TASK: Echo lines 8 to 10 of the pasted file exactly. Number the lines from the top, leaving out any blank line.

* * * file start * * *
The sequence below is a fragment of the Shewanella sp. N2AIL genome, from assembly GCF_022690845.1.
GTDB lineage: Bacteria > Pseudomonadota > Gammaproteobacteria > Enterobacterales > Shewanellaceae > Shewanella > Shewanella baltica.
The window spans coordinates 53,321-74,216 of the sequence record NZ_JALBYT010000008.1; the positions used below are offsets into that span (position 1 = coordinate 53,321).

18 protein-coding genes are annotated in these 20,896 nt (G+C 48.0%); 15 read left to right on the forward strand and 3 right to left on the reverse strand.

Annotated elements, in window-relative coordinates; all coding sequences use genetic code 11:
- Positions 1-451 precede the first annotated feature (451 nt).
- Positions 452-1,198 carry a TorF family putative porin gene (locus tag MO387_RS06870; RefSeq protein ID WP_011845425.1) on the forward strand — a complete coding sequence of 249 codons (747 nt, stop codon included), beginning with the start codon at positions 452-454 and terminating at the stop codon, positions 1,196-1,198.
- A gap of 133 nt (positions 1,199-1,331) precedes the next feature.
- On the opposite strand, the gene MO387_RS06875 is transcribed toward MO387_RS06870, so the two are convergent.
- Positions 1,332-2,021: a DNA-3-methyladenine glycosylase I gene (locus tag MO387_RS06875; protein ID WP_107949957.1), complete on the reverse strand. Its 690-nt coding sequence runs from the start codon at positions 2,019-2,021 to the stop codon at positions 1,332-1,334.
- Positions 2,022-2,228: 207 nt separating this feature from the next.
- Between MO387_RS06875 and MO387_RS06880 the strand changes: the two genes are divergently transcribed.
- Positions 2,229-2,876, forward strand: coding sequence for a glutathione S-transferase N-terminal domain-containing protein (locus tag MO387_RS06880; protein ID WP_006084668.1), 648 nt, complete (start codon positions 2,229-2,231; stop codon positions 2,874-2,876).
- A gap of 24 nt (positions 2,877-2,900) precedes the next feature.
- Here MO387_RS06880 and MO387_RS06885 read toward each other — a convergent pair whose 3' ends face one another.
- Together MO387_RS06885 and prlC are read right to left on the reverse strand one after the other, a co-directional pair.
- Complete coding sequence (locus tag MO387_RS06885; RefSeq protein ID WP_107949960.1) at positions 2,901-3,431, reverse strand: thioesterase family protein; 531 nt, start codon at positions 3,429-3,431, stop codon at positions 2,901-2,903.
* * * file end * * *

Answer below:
- A gap of 133 nt (positions 1,199-1,331) precedes the next feature.
- On the opposite strand, the gene MO387_RS06875 is transcribed toward MO387_RS06870, so the two are convergent.
- Positions 1,332-2,021: a DNA-3-methyladenine glycosylase I gene (locus tag MO387_RS06875; protein ID WP_107949957.1), complete on the reverse strand. Its 690-nt coding sequence runs from the start codon at positions 2,019-2,021 to the stop codon at positions 1,332-1,334.